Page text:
Date(s) read: December 10 – 11, 2012
Genre: Mystery, Humour
Meet Isabel “Izzy” Spellman, private investigator. This twenty-eight-year-old may have a checkered past littered with romantic mistakes, excessive drinking, and creative vandalism; she may be addicted to “Get Smart” reruns and prefer entering homes through windows rather than doors — but the upshot is she’s good at her job as a licensed private investigator with her family’s firm, Spellman Investigations. Invading people’s privacy comes naturally to Izzy. In fact, it comes naturally to all the Spellmans. If only they could leave their work at the office.
To be a Spellman is to snoop on a Spellman; tail a Spellman; dig up dirt on, blackmail, and wiretap a Spellman. Part Nancy Drew, part Dirty Harry, Izzy walks an indistinguishable line between Spellman family member and Spellman employee. Duties include: completing assignments from the bosses, aka Mom and Dad (preferably without scrutiny); appeasing her chronically perfect lawyer brother (often under duress); setting an example for her fourteen-year-old sister, Rae (who’s become addicted to “recreational surveillance”); and tracking down her uncle (who randomly disappears on benders dubbed “Lost Weekends”).
But when Izzy’s parents hire Rae to follow her (for the purpose of ascertaining the identity of Izzy’s new boyfriend), Izzy snaps and decides that the only way she will ever be normal is if she gets out of the family business. But there’s a hitch: she must take one last job before they’ll let her go — a fifteen-year-old, ice-cold missing person case. She accepts, only to experience a disappearance far closer to home, which becomes the most important case of her life.
I’ve never really been one for mysteries. I don’t know what it is about them, but whenever I read a book deemed as a mystery, I find myself losing interest before I even crack it open. Call me a girl, but I’ve always leaned more towards the romance part of books. Quite a while ago, I had entered a contest on the Simon & Schuster Canada website to win the first 5 books in Lisa Lutz’s The Spellmans series and ended up winning them. I was so excited! But as the year went by and they continued to sit on my shelf, I knew I needed a kick in the pants to at LEAST read the first one.
Can I just say how happy I am that I opened up that first book and started reading? In fact, I decided that when I read a mystery book from now on, it must be one of those cozy mysteries, about cats or food, or a humourous mystery, like this series. I must have fallen over with laughter numerous times while reading this story. It’s just so laugh out loud funny that I wondered why I didn’t read it when I first got it in the mail!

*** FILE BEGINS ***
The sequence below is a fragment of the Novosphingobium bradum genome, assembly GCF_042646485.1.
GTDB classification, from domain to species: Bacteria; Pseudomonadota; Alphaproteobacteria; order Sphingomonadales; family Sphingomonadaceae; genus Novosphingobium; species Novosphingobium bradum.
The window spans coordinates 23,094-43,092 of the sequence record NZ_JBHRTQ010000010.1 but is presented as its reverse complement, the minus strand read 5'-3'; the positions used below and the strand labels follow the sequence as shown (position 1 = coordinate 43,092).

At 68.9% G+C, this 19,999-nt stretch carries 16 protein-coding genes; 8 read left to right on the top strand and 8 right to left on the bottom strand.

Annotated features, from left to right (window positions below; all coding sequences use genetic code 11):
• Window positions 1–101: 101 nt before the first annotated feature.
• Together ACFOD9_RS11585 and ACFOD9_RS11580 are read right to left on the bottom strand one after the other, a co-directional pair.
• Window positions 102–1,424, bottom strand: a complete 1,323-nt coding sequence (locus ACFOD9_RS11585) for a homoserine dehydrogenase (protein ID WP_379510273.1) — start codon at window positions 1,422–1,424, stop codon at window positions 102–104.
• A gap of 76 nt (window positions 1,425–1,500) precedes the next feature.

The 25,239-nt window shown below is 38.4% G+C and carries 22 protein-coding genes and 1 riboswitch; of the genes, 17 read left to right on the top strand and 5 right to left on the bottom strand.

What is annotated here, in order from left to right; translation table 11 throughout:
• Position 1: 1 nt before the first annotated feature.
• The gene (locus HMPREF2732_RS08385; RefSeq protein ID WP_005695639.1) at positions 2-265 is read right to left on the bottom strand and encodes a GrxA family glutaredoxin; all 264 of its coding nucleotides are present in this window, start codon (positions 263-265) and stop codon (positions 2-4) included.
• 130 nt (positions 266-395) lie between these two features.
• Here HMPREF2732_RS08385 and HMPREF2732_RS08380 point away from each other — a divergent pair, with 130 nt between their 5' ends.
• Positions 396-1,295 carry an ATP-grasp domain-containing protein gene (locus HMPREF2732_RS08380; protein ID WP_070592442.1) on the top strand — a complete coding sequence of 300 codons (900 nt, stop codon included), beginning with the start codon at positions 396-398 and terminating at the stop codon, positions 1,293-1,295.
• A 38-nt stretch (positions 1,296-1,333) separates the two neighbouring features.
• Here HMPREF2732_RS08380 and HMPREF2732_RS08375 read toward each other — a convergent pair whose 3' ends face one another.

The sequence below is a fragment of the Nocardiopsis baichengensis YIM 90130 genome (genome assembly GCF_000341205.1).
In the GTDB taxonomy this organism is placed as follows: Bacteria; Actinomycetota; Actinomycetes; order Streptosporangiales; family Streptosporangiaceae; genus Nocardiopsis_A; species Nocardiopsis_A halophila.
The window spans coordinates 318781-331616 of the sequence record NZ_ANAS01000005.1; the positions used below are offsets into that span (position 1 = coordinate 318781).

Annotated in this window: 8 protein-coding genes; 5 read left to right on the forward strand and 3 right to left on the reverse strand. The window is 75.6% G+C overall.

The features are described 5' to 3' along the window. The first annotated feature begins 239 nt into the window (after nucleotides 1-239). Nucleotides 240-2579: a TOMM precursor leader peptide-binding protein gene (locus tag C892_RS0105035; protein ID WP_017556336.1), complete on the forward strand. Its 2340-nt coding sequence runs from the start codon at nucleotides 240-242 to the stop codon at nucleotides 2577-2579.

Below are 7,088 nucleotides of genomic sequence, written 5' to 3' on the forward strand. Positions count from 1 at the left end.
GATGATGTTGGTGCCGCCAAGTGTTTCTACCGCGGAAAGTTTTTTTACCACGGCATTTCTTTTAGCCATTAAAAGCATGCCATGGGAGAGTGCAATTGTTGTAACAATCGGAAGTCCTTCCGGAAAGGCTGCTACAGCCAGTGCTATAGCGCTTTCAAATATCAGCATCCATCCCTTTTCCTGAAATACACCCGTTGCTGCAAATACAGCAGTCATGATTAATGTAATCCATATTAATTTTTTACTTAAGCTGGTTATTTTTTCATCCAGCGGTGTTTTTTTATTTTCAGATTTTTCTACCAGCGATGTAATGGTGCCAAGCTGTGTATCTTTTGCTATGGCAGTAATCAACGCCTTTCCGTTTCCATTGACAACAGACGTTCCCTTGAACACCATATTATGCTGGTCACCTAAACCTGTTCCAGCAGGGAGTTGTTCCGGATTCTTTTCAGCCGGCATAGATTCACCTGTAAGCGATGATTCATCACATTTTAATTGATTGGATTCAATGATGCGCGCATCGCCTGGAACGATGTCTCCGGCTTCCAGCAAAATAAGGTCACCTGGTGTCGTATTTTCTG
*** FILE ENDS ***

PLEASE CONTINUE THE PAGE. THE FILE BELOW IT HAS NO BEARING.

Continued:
The Spellman family is so quirky, I must have had a smirk on my face whenever I read about their shenanigans — and really, not a time passed where I read some interaction between the family members that didn’t end with me chuckling. I think I had been so stuck on YA books that I forgot what a good adult book was. Yes, I was intimidated by the genre and the small print, but all was forgotten only pages into the book.
Lutz is a great writer — and the story is told a little differently than some stories. It’s kind of laid out like a chapter book, but certain chapters are for certain parts of the story, rather than the story being laid out from chapter 1 and so forth. It was a little jarring at first, but something I got used to. I also noticed that while there’s a story to this book in the series, this book lays out a lot of the groundwork for other stories in the series. Really, we’re meeting the family in this story. We get to see the history of how they because spys and why they are the way they are. It really was a treat to read this one.
When I finished reading the story — which weaved lots of mystery throughout! — I wanted to pick up the next one in the series immediately! Of course, I was so behind in my reading that it had to wait. I know it will be just as good — if not better — than the debut! Very recommended.